Inventing the Tramp: The Early Tramp Comic on the Variety Stage

Michelle Granshaw

Abstract


This essay examines the “tramp” on the variety stage at the moment of its cultural invention. In the wake of the Panic of 1873, the dominant imagination first invented the specter of the tramp as the nation debated how to deal with the new masses of mobile unemployed. For the earliest comic tramps in the 1870s, Irish and blackface comedy created a visual vocabulary that offered a quickly recognizable stand-in for the seemingly invisible crime of unemployment. As the decade progressed, performers portrayed the most popular comic tramps as Irish, aligning mobility with whiteness and turning the comic tramp into a performance of racial privilege. The Irish-American tramp may have reflected many of the negative characteristics of the tramp, including his wandering nature, his unemployment, and his drinking, but he also showed that the Irish-American comic tramp could be part of a community and in some instances, even a hero.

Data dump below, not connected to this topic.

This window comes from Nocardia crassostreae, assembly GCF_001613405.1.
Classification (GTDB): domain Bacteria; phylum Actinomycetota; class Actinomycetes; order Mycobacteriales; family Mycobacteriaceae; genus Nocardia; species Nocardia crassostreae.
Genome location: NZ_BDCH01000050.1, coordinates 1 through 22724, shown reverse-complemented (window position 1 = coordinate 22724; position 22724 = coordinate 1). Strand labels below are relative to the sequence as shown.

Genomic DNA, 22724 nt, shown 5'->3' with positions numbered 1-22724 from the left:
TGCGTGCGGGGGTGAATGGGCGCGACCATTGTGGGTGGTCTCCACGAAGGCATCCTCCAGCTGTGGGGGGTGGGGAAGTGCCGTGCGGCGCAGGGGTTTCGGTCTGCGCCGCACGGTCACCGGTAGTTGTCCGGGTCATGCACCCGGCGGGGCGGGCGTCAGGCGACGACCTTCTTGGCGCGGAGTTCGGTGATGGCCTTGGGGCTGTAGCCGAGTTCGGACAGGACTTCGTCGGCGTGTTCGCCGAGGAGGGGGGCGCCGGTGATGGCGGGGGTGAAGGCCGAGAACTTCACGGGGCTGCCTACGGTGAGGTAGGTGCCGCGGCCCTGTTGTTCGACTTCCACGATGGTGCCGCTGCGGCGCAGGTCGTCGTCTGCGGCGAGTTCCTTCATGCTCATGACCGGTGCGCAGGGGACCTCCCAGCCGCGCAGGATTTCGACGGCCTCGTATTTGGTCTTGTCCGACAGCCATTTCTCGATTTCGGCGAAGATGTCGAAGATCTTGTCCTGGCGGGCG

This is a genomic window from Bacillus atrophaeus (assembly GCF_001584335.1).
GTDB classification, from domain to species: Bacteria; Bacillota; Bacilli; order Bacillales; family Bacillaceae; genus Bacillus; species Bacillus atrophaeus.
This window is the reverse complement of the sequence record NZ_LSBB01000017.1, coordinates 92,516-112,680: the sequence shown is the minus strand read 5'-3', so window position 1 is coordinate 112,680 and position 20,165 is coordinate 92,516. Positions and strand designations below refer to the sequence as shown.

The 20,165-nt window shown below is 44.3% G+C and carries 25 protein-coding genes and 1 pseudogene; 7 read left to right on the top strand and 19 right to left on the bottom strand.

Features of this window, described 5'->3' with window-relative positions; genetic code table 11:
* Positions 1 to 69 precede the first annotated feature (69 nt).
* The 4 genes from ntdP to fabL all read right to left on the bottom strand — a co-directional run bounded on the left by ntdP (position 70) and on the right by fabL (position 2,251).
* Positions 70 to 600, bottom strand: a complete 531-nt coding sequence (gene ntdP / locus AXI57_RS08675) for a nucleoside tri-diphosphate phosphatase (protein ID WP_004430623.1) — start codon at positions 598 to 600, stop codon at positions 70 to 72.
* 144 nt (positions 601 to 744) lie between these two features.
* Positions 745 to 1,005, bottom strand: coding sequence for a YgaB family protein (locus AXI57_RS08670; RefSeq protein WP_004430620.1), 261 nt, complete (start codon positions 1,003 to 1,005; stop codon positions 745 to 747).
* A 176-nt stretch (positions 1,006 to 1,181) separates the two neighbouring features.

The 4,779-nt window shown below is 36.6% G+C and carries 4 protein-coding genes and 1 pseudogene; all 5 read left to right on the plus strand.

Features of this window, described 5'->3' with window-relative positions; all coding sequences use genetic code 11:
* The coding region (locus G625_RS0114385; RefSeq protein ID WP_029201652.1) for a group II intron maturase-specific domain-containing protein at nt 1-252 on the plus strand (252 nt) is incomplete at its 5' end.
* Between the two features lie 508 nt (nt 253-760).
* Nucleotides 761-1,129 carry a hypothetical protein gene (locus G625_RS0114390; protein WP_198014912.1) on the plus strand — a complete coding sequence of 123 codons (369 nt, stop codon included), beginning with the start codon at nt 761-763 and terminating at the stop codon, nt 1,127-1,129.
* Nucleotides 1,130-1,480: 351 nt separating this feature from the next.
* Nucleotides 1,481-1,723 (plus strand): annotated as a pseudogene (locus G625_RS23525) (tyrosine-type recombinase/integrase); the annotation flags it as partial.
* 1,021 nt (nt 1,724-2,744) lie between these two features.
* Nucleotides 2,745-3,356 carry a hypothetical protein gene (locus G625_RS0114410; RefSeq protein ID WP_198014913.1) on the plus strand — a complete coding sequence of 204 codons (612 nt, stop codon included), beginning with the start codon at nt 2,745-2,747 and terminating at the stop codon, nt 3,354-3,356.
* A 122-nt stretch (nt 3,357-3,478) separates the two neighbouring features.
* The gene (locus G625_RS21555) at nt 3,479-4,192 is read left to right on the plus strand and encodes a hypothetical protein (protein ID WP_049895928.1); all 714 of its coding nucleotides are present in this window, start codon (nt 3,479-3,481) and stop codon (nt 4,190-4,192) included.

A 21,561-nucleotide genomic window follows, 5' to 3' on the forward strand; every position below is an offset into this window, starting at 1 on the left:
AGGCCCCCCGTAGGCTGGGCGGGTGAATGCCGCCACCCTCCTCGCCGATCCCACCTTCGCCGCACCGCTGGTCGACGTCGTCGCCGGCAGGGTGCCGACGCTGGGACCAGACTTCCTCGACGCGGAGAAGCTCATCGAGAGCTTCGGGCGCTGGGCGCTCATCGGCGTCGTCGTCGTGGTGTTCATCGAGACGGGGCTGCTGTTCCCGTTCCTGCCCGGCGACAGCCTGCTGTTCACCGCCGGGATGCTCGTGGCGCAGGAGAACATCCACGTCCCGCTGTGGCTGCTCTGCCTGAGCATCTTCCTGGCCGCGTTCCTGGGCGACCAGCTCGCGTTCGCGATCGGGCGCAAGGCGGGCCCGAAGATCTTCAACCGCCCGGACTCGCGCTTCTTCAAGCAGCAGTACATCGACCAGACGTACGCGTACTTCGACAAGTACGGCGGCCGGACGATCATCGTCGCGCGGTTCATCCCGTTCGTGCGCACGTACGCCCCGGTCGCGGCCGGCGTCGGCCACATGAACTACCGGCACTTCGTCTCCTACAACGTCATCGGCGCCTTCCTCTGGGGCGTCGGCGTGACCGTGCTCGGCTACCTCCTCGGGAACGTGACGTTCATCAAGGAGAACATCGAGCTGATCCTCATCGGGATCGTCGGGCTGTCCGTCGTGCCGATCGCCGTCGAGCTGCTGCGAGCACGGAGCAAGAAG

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Popular Entertainment Studies ISSN 1837-9303